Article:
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AP Enviro



Unit 7

7.2 Photochemical Smog

2 min readmay 29, 2020

Joshua Nielsen

Smog is derived from the combination of smoke and fog. It was normally seen in industrial cities due to the use of coal and factory emissions. These sulfurous (sulfur dioxide) emissions are called grey smog.


  • Grey Smog

  • Sulfurous Smog

  • Brown Smog

  • Photochemical Smog

  • VOCs

  • Tropospheric Ozone


Photochemical smog (brown smog) is formed by the reaction of nitrogen oxides and VOCs with tropospheric ozone.


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Nitrogen dioxide is from both natural and anthropogenic sources. Sunlight breaks a bond and releases one oxygen forming nitrogen oxide (NO). The lone oxygen then bonds to atmospheric oxygen (O2) with the assistance of sunlight. This forms tropospheric ozone (O3). As the sun goes down, ozone undergoes a reaction with the recently made NO resulting in NO2 and O2.


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Volatile organic compounds (VOCs) are also natural and anthropogenic. When they come into contact with the NO produced in the earlier equation, photochemical oxidants are formed. This disrupts the breakdown of the O3. The combination of the photochemical oxidants and ozone create photochemical smog. It is commonly known as brown smog due to the nitrogen compounds.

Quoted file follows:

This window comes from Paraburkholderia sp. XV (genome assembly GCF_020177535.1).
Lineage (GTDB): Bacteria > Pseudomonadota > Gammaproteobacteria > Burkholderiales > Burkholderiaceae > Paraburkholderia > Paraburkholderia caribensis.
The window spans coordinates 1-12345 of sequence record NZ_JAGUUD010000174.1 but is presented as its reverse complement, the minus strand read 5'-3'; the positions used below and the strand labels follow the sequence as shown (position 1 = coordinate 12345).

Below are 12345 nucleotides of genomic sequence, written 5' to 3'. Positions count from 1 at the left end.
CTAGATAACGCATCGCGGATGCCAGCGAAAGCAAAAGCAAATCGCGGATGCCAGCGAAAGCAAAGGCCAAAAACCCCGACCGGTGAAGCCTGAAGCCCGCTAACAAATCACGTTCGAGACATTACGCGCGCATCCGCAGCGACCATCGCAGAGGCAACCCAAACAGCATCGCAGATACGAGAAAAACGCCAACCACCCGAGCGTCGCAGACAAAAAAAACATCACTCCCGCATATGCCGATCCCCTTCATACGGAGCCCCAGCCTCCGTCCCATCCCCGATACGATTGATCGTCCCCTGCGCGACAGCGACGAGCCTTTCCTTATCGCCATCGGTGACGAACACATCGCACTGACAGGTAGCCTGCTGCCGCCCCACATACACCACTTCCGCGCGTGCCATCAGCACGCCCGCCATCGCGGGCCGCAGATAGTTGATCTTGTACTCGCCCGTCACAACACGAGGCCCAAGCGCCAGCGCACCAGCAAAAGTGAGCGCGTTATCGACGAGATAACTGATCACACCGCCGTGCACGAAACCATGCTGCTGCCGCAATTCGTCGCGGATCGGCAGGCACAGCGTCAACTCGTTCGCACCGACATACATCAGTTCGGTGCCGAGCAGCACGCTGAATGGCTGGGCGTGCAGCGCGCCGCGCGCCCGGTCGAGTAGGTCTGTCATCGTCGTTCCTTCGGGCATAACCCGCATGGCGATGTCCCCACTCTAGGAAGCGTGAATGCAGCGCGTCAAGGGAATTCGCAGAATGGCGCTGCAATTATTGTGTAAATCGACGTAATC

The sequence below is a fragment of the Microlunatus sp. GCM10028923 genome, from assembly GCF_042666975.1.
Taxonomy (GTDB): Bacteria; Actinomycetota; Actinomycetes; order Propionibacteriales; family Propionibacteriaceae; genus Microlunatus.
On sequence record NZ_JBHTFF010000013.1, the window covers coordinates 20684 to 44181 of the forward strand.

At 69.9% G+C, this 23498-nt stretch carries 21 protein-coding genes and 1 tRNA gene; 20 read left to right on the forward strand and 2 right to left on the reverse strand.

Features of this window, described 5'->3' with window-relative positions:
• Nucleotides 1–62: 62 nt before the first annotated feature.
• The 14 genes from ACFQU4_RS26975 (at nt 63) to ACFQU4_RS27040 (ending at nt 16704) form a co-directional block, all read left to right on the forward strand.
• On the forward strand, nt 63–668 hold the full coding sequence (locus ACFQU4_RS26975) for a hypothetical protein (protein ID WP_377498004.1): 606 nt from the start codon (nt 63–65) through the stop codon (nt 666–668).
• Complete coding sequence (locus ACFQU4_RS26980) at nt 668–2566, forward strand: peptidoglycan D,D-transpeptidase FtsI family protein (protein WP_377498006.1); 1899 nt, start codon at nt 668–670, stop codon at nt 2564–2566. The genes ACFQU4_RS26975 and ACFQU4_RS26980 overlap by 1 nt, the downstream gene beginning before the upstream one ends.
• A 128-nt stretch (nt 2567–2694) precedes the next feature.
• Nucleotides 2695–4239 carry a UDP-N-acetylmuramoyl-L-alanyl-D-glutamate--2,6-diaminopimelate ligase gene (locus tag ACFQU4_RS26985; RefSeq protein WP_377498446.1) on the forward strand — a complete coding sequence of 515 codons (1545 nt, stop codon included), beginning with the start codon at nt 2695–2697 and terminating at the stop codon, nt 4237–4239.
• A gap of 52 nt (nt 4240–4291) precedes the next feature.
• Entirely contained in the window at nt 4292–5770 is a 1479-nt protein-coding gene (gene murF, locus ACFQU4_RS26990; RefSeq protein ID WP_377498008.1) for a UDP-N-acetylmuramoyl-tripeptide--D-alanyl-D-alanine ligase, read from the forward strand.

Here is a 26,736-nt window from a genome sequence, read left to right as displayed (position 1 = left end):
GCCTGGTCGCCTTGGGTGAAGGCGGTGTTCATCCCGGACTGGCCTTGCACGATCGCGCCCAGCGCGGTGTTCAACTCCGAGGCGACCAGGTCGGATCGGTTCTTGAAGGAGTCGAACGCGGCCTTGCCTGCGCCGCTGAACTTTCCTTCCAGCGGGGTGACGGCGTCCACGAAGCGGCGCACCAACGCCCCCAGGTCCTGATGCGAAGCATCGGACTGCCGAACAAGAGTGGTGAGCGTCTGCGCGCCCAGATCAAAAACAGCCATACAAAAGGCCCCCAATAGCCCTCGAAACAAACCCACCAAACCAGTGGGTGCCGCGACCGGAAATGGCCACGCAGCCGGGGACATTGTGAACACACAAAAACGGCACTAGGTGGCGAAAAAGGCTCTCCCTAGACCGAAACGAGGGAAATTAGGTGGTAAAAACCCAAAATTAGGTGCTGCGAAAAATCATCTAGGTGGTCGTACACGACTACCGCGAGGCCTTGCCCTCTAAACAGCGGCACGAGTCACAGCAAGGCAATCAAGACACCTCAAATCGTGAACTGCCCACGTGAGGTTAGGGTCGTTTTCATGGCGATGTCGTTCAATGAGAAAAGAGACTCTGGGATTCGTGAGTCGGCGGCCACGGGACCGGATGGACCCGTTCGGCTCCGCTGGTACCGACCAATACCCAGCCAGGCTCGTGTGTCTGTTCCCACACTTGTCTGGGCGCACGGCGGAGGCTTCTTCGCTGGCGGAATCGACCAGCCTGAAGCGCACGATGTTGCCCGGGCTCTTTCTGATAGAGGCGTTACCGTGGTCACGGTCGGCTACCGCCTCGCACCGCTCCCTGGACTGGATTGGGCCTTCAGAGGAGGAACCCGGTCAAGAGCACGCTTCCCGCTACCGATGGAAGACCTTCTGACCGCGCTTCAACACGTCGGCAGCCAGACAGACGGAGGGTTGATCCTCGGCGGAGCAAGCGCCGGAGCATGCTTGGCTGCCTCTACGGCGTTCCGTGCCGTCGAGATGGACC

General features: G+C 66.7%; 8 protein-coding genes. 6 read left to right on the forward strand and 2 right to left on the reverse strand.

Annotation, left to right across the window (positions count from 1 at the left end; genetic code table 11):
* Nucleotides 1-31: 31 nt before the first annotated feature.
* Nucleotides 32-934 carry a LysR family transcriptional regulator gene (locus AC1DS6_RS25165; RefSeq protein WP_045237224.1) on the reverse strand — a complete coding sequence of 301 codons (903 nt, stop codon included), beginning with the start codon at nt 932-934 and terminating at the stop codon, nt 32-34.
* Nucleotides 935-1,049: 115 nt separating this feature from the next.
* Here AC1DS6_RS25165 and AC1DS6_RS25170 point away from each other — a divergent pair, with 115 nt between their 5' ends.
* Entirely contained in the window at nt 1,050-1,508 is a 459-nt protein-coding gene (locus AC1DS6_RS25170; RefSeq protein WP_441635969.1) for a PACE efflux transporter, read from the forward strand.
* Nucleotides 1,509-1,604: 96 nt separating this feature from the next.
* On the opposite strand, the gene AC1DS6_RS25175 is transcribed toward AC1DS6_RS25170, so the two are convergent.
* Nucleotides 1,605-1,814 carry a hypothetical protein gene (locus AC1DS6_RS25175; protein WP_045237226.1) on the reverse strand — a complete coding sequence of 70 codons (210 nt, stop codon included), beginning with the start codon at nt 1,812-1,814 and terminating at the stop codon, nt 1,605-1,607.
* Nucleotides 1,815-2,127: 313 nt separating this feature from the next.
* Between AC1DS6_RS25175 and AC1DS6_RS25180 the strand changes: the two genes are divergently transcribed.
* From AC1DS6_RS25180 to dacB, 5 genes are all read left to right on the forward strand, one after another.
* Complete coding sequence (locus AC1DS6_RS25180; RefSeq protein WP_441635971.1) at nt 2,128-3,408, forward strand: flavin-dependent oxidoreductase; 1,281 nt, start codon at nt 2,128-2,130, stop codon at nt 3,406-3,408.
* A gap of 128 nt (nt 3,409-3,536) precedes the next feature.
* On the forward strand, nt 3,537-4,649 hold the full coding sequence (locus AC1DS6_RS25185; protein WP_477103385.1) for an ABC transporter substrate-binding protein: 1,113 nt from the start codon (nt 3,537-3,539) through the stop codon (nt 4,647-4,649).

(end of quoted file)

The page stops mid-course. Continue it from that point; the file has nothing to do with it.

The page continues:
As many VOCs are from gasoline fumes, it should be understood that there is more brown smog in larger cities and warmer, sunny days. Trees are also emitters of VOCs so forested areas are also likely candidates of brown smog, though their ambient temperature is lower.

Health Concerns

Due to the particulates and gases, smog has been linked to causing a variety of respiratory problems including asthma and bronchitis. Many people in heavily affected cities and regions in China will opt to wear surgical face masks in an attempt to lessen these health effects.

🎥 Watch: AP Environmental Science - Air pollution


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